Nokian Heavy Tyres (Nokian) is set to begin production from a vast new R&D Centre in Nokia, Finland, by end-2019. The premium tyre manufacturer has put in nearly EUR€70 million into increasing production of commercial tyres (by 50%), doubling new product development and efficient tyre testing within the new centre.
Minor construction glitches have so far been resolved with careful planning and quick changes to the schedule, and through the Lean model, Nokian’s delivery was increased by 15% in the middle of ongoing renovations.Plant Director Pasi Antinmaa tells of a relocated tyre curing line which was able to minimise disturbance to production, “The quick change of plans paid off; The next milestone will be the installation of the highly automated visual inspection and tyre buffer storage in August 2019.”
Nokian’s new R&D Centre is expected to hit full production capacity by 2021 -installation plans for their modern machinery is well underway and the upcoming facilities will promote smoother and safer workflow.Matti Kaunisto, Development Manager at Nokian, is awed by the size of the new 3,500sq-m building after only detailing the Building Information Model on his computer these past months. Kaunisto thinks the finished building will boost innovation work and speed up the time-to-market production.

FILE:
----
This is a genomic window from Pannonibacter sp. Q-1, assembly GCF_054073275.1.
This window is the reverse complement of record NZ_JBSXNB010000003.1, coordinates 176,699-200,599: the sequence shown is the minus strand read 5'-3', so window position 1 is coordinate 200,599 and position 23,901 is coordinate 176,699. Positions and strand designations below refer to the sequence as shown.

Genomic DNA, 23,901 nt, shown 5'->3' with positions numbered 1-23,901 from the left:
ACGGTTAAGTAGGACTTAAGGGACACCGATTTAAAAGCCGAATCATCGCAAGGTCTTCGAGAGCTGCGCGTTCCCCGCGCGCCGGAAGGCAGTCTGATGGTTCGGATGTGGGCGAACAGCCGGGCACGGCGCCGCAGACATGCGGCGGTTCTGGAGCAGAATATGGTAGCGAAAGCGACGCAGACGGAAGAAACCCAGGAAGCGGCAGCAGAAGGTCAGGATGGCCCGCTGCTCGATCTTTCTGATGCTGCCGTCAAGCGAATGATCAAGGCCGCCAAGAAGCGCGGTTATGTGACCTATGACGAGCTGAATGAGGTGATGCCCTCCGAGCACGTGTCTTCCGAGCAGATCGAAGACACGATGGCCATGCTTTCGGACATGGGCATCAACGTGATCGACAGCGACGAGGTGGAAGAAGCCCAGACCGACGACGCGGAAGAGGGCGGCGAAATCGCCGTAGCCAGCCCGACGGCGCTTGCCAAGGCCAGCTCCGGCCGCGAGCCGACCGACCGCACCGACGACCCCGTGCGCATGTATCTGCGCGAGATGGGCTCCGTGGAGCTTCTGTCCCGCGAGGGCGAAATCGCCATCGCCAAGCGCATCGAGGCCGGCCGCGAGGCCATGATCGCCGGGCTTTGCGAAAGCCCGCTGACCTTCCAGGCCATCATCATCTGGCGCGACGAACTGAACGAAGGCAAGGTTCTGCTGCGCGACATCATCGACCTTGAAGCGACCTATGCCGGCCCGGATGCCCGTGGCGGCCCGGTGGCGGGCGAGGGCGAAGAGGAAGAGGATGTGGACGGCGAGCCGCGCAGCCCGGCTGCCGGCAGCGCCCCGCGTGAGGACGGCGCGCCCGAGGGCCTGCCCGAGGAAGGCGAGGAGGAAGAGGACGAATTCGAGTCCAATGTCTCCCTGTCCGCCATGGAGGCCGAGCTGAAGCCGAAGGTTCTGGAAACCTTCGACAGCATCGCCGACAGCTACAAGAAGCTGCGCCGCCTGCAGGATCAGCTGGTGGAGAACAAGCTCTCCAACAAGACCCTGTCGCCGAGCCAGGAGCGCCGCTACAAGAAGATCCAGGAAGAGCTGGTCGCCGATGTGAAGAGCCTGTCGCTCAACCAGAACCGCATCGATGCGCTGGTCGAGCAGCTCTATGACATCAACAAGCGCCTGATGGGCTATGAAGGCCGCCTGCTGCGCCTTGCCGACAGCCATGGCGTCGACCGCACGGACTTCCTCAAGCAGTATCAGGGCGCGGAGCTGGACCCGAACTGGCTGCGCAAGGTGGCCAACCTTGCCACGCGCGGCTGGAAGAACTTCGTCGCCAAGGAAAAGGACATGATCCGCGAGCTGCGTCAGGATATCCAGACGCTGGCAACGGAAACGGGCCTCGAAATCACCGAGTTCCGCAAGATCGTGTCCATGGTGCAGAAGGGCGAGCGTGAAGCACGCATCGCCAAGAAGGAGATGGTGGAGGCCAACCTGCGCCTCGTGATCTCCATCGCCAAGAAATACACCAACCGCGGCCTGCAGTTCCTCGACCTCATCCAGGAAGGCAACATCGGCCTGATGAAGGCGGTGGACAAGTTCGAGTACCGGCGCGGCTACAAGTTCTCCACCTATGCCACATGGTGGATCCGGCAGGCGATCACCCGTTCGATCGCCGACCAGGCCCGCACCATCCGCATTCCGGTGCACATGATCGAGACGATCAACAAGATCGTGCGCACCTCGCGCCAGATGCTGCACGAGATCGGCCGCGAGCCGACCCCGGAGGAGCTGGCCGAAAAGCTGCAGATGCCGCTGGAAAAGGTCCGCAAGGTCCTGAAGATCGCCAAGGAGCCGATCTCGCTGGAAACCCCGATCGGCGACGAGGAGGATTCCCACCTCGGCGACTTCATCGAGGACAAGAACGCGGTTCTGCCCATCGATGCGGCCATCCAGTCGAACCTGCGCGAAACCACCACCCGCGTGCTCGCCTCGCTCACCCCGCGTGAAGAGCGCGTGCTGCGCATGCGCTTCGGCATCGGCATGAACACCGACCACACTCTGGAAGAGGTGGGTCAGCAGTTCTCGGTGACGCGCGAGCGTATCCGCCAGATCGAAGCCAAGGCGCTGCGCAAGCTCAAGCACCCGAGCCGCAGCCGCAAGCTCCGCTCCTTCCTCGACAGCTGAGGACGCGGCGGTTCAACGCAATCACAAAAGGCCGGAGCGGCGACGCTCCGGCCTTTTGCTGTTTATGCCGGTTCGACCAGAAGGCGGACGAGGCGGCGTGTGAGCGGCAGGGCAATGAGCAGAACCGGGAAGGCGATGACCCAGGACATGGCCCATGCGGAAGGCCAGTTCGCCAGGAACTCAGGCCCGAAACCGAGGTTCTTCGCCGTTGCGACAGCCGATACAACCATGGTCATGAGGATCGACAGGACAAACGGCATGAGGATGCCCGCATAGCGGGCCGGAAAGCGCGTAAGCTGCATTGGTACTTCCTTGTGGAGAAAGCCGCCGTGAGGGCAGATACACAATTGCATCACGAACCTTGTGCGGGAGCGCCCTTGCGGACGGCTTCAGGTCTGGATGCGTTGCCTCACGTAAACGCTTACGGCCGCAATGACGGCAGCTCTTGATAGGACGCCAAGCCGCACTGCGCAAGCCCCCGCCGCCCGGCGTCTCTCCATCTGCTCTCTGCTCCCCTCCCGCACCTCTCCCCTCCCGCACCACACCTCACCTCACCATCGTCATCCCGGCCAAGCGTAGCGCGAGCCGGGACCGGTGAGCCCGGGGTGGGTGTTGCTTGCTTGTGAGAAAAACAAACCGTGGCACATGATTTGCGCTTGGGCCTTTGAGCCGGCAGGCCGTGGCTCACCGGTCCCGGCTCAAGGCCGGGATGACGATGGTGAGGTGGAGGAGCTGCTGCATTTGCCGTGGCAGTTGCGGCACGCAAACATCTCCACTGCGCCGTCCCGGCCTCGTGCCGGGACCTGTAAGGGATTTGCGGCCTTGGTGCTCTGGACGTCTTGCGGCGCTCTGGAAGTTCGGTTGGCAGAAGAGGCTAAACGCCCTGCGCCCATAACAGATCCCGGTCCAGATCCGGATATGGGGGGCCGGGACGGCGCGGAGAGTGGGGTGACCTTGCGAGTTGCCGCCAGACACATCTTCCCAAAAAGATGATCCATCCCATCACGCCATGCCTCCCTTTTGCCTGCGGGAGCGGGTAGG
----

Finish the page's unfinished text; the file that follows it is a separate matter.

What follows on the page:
R&D Director Kalle Kaivonen said much recruiting was done to build a capable team to lead the whole process – constant learning, collaboration and exceeding expectations is deeply embedded in the company culture. Kaivonen mentions that the new personnel has learned the ropes quickly, “Challenges are inevitable; pulling it off so well, with the old and new employees complementing each other, gives credit to the whole organisation.”
As Nokian seeks to increase production and multiply its new product line-up, Kaivonen explains their biggest R&D stakes are in the agricultural segment – making the most out of existing farmland in a sustainable way. New tyre technologies from good planetary resources have a role in feeding the population: “Highway transports, carbon footprint, fuel consumption, and friendliness to the soil are very much linked to global food production,” Kaivonen sums it up.